Brooklyn Arts Exchange

The Groundhog Series for Family Audiences offers a series of afternoon performances through the month for children and parents. Today is “Spanish as a Living Language at the Brooklyn School for Collaborative Studies” that includes original scene work, poetry and theater games created by students and performed in Spanish and English directed by Albert Elias. 2 p.m. at 421 Fifth Ave. at Eighth St. in Park Slope. Call 718-832-0018 or visit bax.org for more information. $10 adults/$8 children or low-income folks.



Rare Photographs

Annemarie Schwarzenbach (1908-1942), was an author, photographer and cult figure much celebrated in Europe who worked within the relatively new genre of photojournalism in the 1920s and 30s. In the U.S., her work has rarely been seen. The Godwin-Ternbach Museum at Queens College opens an exhibition of 100 Schwarzenbach photographs—images that document the Nazi uprising in Austria, dire social conditions in America after the Great Depression, and travels through Afghanistan, Iran, Iraq and Turkey during the 1930s.

Schwarzenbach, a lesbian, had a promising career but turbulent life, marked by drug addiction and various love affairs. She died at the age of 34. This exhibit runs through June. For directions and times, visit www.qc.edu/directions/ or call 718 997-4747.



Fat Tuesday

Pianist and vocalist “Big Chief” Rich Campbell and PARTI GRAS will be playing at Helen’s celebrating Mardi Gras with a seven-piece band playing New Orleans classics. 169 Eighth Ave. btwn. 18th and 19th Sts., 8 p.m. Chef Sara offers a special Creole menu. Admission is $15, with a $15 minimum. Call 212-206-0609.


Volunteer for Tribeca Film Fest

The 2005 Tribeca Film Festival (Apr. 21-May 1) is looking for volunteers in special events, the box office, screenings and the “Family Festival” in addition to many other departments. Information about volunteering and an application can be found on the Web site at: tribecafilmfestival.org or at 212-941-2404. There will be two Q&A events for anyone interested in volunteering at this year’s festival. You must RSVP at: volunteers@tribecafilmfestival.org. Tonight at 7 p.m. at Tribeca Cinemas, 54 Varick Street (at Laight Street). Take the #1, #2, #3, A, C, or E trains to Canal Street.


THU. FEB. 10

Bailey House Benefit

The “Open Your Heart” auction features exclusive photographs by celebrities of “The Look of Love,” and a vast array of items, including fine art and photography, couture, home furnishings, and travel and entertainment packages.

Todd Oldham is spearheading the photography project, sponsored by Hewlett Packard, which will include 40 photographic images, by such talents as Susan Sarandon, Tim Robbins, Missy Elliott, Chloe Sevigny, and Amy Sedaris showcasing their meaning of love. 6:30 p.m. The Puck Building, 295 Lafayette Street. Tickets are $135-$2,500. Call 212-219-2953 or visit baileyhouse.org for more information.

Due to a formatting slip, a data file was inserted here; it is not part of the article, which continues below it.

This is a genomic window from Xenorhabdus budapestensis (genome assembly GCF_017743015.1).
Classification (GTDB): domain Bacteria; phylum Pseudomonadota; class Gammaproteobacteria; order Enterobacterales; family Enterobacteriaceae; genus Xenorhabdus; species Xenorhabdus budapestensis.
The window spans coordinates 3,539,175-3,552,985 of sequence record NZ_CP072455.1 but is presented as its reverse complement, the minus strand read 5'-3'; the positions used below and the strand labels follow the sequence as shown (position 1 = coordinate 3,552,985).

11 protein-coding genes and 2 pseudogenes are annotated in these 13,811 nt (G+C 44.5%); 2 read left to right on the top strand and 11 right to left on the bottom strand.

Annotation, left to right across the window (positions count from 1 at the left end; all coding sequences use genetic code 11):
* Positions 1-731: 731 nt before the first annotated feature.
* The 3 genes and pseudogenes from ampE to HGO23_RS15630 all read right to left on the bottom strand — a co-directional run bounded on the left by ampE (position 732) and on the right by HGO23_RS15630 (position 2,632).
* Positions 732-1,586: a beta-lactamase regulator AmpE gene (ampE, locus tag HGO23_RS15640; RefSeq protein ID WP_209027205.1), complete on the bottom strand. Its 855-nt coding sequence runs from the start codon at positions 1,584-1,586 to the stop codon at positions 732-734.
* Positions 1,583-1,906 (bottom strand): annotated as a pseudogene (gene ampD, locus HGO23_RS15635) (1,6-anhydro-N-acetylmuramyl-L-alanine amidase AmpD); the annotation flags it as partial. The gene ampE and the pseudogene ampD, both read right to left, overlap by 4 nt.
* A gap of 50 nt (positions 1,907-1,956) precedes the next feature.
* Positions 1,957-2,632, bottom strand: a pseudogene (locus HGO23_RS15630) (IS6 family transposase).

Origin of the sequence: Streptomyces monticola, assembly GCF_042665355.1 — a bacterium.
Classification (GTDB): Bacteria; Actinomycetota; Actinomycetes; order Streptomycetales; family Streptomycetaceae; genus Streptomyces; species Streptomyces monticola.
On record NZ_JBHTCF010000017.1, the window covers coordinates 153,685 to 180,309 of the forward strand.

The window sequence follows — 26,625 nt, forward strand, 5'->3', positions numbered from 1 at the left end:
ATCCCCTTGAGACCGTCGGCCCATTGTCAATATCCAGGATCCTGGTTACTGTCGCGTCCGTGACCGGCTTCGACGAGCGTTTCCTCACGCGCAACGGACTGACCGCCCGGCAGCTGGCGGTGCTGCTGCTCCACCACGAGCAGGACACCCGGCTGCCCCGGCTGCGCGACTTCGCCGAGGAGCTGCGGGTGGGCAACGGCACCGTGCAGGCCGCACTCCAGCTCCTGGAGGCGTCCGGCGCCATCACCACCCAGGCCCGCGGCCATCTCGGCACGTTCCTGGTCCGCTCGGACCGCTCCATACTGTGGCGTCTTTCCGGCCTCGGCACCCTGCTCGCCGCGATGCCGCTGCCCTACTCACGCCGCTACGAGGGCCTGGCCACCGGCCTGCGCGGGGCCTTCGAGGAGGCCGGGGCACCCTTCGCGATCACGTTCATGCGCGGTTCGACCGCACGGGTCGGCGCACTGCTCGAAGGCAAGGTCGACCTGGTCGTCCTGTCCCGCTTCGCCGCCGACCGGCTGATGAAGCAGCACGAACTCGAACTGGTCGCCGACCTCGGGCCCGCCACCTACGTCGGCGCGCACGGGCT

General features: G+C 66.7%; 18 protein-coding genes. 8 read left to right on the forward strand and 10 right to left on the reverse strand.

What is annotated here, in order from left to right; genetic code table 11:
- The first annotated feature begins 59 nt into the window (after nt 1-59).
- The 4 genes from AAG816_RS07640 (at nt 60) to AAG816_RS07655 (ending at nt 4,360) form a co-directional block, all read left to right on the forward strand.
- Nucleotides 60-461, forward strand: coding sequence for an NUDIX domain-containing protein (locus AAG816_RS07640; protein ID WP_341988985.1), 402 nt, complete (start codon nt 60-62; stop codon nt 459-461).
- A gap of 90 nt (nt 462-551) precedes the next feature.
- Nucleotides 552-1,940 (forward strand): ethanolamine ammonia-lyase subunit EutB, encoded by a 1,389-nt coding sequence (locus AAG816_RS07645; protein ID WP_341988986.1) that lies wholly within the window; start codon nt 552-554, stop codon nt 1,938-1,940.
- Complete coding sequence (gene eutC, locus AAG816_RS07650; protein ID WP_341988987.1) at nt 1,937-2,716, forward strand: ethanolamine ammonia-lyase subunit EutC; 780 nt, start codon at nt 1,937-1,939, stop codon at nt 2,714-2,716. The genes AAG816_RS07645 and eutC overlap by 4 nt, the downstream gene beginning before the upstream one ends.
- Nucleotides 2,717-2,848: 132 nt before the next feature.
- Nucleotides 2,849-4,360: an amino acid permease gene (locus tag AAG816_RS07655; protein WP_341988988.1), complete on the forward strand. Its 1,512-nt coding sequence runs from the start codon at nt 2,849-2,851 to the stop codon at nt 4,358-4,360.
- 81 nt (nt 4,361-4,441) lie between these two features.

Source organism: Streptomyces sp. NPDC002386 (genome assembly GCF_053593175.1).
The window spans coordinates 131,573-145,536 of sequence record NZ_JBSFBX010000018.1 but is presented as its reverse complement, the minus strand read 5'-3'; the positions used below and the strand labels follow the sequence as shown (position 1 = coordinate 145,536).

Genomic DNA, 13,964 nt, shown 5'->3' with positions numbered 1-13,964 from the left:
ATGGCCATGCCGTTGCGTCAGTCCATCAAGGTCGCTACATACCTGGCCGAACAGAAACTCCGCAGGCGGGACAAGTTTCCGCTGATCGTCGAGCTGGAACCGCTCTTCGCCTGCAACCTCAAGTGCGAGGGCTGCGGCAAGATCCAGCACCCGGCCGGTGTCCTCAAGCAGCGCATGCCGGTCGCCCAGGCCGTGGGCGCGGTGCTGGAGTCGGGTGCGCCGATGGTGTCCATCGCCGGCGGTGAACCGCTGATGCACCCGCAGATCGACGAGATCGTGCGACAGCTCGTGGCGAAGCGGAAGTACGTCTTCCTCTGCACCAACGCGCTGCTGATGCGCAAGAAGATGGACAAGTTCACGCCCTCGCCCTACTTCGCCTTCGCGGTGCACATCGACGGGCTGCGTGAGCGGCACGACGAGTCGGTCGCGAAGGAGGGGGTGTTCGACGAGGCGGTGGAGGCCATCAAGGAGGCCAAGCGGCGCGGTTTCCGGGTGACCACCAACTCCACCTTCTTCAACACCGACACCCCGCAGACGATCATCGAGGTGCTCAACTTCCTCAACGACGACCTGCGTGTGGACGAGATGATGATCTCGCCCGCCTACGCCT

SAT. FEB. 12

Sweat and Lust

M8 continues its Euro-style, ubermacho fest—skinhead, biker, army, rubber, punk, sports kit, leather—with a celebration of hot man-on-man-on-mat action as the Metro Wrestling Alliance returns. This time around Greccogear.Com will arm the boys for battle in sexy, vintage fight wear. Raffle winners take home hoodies, T-shirts, DVDs and other cool stuff. Barber and bootblack give good head-to-toe. Guinness draft, hourly drink specials, submission wrestling videos and lots of hot men ensure for a night of sexy mayhem. Pussycat Lounge, 96 Greenwich St. at Rector St. 1-9-4-5 trains all within the block. Dress hard. $10. More info at M8NY.com.


SUN. FEB. 13

African-American Theater

New York’s historic Town Hall will be the setting for an extraordinary salute to the endurance and influence of Woodie King, Jr.’s New Federal Theatre (NFT), for 35 years a seminal force in the Black Arts Movement, co-hosted by Ossie Davis and Lynn Whitfield. In addition to celebrating the NFT’s vital contribution to the arts internationally, the gala will feature a special “roast and toast” to Negro Ensemble Company co-founder award winning actor/director/writer, Douglas Turner Ward and an awards presentation honoring significant contributors to the development of the theatre. The gala celebrations will kick off at 3 p.m. at Town Hall followed by a dinner with the honorees, performers and national committee members. Tickets for the 35th Anniversary Gala Benefit are $75, $175, and $300 (includes dinner) and can be purchased by calling Lorelei Enterprises at 212-838-2660.


“Broadway Sings The Jews”

Tony-Award winning performer Betty Buckley salutes Jewish identity in music, lyrics and composers with a concert presented by Congregation Beth Simchat Torah, an LGBT congregation. The concert is followed by an open reception. 5 p.m. at Congregation Rodeph Sholom, 7 West 83rd St. Tickets are $36. For more information, call 212-929-9498 or visit cbst.org.



The New York City chapter of Parents, Family and Friends of Lesbians and Gays will hold its free monthly support group meeting at St. Bartholomew’s Church Community House, 109 East 50th Street between Park and Lexington Aves. at 3 p.m. This month’s featured speaker is Patrick Murphy, who will discuss challenges to the military’s “Don’t Ask, Don’t Tell” policy. For more information, call 212- 463-0629.


WED. FEB. 16

“Bless Me Father”

This new play by Patrick Suraci, a psychologist and actor, explores the crisis of sexual abuse within the Roman Catholic Church in a two-act play that presents psychological portraits of a teenage boy and his family in the 1950s and the dedicated parish priest who attempts to help them. Directed by Jeffrey Stocker, the artistic director of the Film Acting Studio. 8 p.m. at The National Arts Club, 15 Gramercy Park South. Meet the playwright, director and cast, a reception in the parlor will follow. Free.